Damascus remains last dry community in Montgomery
Residents may support change, but no one has stepped up to lead the fight
Advocates for the sale of beer, wine or liquor in Damascus have yet to organize into a political force.
As others in Montgomery County ponder Sunday sales, restaurant BYOB and carryout beer and wine, Damascus remains the county's last dry town.
To change that, the state legislature would have to pass a bill to allow alcohol sales; then the question would go to a referendum.
State Sen.-elect Karen S. Montgomery (D-Dist. 14) of Brookeville has heard people talk about wanting to be able to order wine or beer in a restaurant, but no one has contacted her about sponsoring a bill.
"If they would like to talk to me about putting in a bill, I would be delighted," she said.
Some deadlines have passed, however, for putting new legislation on next year's calendar, she said.
Montgomery thinks the community should have a meeting to get a sense of how people feel about the issue.
When the question of alcohol sales last came up for a vote in Damascus 14 years ago, it failed by a narrow margin. Randy Scritchfield, who led the effort, said he is too busy to try again.
"There's no sense doing a bill if there's not some sense a fair number of people want it," Montgomery said.
Diana and Jim Mahoney own three Ledo's Pizza franchises, one in Damascus. Alcohol accounts for only about 2 or 3 percent of the sales in their restaurants that offer it.
Diana Mahoney thinks people should be able to order a glass of wine or beer with their meals.
"I don't think anybody's willing to bring up the cause," she said.
The anti-alcohol literature was "pretty ugly" last time around, asserting that serving drinks in restaurant would lead to immorality, she said.
Opponents of beer and wine sales in restaurants were well organized 14 years ago, said longtime resident Linda Judd.
"People who want it can't be complacent," she said.
She would like to see alcohol available in restaurants.
"If people don't want to have it, it's their choice," Judd said. "Don't tell me I can't have it."
Out-of-towners are confused to learn beer and wine are not served in Damascus restaurants, said Ledo's manager Andrew Rose.
So was Yeunt Siuman, owner of Sky Kitchen in the Damascus Centre. She planned to apply for a liquor license when she first opened a restaurant in Damascus 12 years ago.
The restaurant does a brisk carry-out business because customers want a drink with their meals, she said.
Larry Shelley, at the restaurant to pick up a carry-out order, thinks that alcohol sales would bring in some different restaurants.
"When my wife and I want a nice dinner we go to Germantown or Mount Airy," he said.
Jackie Weaver, also picking up a carryout order, said she goes to Germantown every Friday night for dinner.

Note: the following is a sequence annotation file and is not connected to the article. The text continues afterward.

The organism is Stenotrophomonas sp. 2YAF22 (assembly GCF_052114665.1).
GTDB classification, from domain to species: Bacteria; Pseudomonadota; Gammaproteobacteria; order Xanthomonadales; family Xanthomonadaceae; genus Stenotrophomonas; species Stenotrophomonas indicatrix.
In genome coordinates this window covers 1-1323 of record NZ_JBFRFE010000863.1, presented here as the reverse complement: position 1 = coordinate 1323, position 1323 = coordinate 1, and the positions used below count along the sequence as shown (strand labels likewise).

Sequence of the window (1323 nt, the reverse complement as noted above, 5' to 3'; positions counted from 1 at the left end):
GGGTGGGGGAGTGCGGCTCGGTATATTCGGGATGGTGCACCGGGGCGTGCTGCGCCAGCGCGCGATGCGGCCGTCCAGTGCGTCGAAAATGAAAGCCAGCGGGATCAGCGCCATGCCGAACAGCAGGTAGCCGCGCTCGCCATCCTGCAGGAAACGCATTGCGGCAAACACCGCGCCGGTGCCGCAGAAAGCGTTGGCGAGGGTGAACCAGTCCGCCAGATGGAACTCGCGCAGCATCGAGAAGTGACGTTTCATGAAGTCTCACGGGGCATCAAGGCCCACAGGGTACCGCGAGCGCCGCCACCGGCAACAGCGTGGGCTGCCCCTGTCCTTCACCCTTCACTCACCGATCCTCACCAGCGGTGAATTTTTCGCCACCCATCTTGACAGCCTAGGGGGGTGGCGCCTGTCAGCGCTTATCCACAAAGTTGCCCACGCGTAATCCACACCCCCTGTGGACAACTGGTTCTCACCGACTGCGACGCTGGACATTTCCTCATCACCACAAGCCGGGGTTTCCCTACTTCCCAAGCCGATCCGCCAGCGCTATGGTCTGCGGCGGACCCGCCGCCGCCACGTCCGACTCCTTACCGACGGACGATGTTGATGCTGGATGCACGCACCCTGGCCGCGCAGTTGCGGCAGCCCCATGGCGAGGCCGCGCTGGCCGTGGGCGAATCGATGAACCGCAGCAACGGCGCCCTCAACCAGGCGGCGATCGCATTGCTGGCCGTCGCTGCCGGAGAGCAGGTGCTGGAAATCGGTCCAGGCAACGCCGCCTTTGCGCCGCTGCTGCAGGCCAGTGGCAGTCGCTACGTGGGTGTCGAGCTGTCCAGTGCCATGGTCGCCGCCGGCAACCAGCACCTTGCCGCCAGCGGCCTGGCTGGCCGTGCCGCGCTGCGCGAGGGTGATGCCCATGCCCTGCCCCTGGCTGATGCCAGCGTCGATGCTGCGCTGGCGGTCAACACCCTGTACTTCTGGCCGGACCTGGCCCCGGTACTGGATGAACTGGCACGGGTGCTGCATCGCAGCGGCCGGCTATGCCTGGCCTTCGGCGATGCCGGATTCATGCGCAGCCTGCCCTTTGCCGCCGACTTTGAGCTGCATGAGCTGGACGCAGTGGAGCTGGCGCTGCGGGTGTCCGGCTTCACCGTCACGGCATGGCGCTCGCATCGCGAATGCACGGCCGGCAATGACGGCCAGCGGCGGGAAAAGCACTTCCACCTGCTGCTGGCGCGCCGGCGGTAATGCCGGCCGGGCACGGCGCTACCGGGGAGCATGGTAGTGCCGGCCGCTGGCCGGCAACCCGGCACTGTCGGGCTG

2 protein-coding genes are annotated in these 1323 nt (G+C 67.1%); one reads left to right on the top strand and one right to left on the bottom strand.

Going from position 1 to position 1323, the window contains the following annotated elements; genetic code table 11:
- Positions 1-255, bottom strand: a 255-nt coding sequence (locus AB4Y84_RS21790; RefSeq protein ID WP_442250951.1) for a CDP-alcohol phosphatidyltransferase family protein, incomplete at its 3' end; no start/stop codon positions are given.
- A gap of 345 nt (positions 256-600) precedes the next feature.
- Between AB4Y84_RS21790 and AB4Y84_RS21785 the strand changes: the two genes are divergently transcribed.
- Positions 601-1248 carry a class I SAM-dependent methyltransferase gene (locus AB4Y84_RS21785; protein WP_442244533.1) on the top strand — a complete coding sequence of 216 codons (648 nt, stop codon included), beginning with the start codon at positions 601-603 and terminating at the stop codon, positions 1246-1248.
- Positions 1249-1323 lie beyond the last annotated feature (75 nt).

"I think [alcohol sales] would help the economy," she said.
A character change?
Lifelong Damascus resident Gary Richard did not fight against alcohol sales in 1996, but he would fight the question if it came back for a vote.
"Damascus had a character of its own," he said. "Why should we promote something that's going to change the character of the town?"
Allowing beer and wine sales in restaurants would just open the door to package sales, bars and nightclubs, he said.
"It's a progression of things," Richard said. "It just doesn't stop at one thing.... You'll never, ever be able to convince me it stops with restaurant beer and wine sales."
Damascus could end up like Kensington, he said.
"Kensington put it on the ballot and decided to allow beer and wine in restaurants. One and a half years later, they now have convenience stores and carryouts wanting to sell it."
He likened keeping Damascus alcohol-free to laws outlawing smoking in public.
"Exposure is everything today," Richard said. "The more stuff you have in your environment, you're exposed to it affects the behavior of everybody."
People who oppose alcohol sales in restaurants are living in the past, said lawyer Robert Meier.
"My sense of things is it's an ongoing discussion in a fairly large part of the big community."
Barbara Ippolito of Damascus was picking up a carryout order at Ledo's in Damascus recently.
"I love the restaurants in Damascus and would love if more restaurants came to town," she said.
She thinks the ability to serve alcohol would bring more restaurants to the community.
Richard does not think a lack of alcohol sales prevents nice restaurants from opening in the community.
"Cracker Barrel serves good food without alcohol," he said. "We can't attract good restaurants because we can't attract national chains."
Damascus native Brian King of Sterling, Va., was at Ledo's to pick up pizza for his parents.
"When I was able to come of age and drink, it was easy enough to drive down the road to the Cedar Grove Store or a restaurant," he said.
"It didn't make sense not to have been and wine locally."